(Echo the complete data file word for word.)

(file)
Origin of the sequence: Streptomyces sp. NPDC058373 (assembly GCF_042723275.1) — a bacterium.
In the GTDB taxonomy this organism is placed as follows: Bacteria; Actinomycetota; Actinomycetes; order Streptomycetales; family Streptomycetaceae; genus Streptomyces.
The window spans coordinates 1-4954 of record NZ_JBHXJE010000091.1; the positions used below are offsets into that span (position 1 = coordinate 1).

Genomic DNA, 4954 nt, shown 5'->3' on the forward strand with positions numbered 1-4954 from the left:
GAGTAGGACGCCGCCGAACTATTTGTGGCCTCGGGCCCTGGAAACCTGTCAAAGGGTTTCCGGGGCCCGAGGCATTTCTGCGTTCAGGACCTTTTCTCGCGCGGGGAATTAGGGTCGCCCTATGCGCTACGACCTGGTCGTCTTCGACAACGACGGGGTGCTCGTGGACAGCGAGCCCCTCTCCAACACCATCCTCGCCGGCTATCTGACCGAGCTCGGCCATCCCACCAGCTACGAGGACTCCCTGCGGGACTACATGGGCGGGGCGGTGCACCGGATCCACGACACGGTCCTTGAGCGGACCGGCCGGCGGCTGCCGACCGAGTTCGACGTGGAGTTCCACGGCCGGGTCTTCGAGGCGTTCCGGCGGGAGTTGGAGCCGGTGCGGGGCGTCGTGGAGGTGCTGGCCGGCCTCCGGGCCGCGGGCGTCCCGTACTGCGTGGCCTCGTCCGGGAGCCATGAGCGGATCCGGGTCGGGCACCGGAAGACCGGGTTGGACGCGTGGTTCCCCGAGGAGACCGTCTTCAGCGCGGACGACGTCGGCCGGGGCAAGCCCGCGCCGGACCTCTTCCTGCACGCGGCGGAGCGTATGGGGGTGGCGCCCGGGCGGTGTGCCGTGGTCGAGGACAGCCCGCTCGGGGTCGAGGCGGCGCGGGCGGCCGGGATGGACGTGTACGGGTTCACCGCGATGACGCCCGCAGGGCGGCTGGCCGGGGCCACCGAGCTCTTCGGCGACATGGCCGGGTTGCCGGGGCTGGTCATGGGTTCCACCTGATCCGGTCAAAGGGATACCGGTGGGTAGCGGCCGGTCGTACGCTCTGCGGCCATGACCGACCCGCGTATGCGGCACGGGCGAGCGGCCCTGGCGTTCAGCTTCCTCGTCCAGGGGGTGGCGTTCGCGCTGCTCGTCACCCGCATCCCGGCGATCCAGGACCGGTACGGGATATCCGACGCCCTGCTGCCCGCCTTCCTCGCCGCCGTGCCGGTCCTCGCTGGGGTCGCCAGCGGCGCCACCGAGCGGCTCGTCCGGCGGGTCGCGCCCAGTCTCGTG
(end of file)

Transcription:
Origin of the sequence: Streptomyces sp. NPDC058373 (assembly GCF_042723275.1) — a bacterium.
In the GTDB taxonomy this organism is placed as follows: Bacteria; Actinomycetota; Actinomycetes; order Streptomycetales; family Streptomycetaceae; genus Streptomyces.
The window spans coordinates 1-4954 of record NZ_JBHXJE010000091.1; the positions used below are offsets into that span (position 1 = coordinate 1).

Genomic DNA, 4954 nt, shown 5'->3' on the forward strand with positions numbered 1-4954 from the left:
GAGTAGGACGCCGCCGAACTATTTGTGGCCTCGGGCCCTGGAAACCTGTCAAAGGGTTTCCGGGGCCCGAGGCATTTCTGCGTTCAGGACCTTTTCTCGCGCGGGGAATTAGGGTCGCCCTATGCGCTACGACCTGGTCGTCTTCGACAACGACGGGGTGCTCGTGGACAGCGAGCCCCTCTCCAACACCATCCTCGCCGGCTATCTGACCGAGCTCGGCCATCCCACCAGCTACGAGGACTCCCTGCGGGACTACATGGGCGGGGCGGTGCACCGGATCCACGACACGGTCCTTGAGCGGACCGGCCGGCGGCTGCCGACCGAGTTCGACGTGGAGTTCCACGGCCGGGTCTTCGAGGCGTTCCGGCGGGAGTTGGAGCCGGTGCGGGGCGTCGTGGAGGTGCTGGCCGGCCTCCGGGCCGCGGGCGTCCCGTACTGCGTGGCCTCGTCCGGGAGCCATGAGCGGATCCGGGTCGGGCACCGGAAGACCGGGTTGGACGCGTGGTTCCCCGAGGAGACCGTCTTCAGCGCGGACGACGTCGGCCGGGGCAAGCCCGCGCCGGACCTCTTCCTGCACGCGGCGGAGCGTATGGGGGTGGCGCCCGGGCGGTGTGCCGTGGTCGAGGACAGCCCGCTCGGGGTCGAGGCGGCGCGGGCGGCCGGGATGGACGTGTACGGGTTCACCGCGATGACGCCCGCAGGGCGGCTGGCCGGGGCCACCGAGCTCTTCGGCGACATGGCCGGGTTGCCGGGGCTGGTCATGGGTTCCACCTGATCCGGTCAAAGGGATACCGGTGGGTAGCGGCCGGTCGTACGCTCTGCGGCCATGACCGACCCGCGTATGCGGCACGGGCGAGCGGCCCTGGCGTTCAGCTTCCTCGTCCAGGGGGTGGCGTTCGCGCTGCTCGTCACCCGCATCCCGGCGATCCAGGACCGGTACGGGATATCCGACGCCCTGCTGCCCGCCTTCCTCGCCGCCGTGCCGGTCCTCGCTGGGGTCGCCAGCGGCGCCACCGAGCGGCTCGTCCGGCGGGTCGCGCCCAGTCTCGTG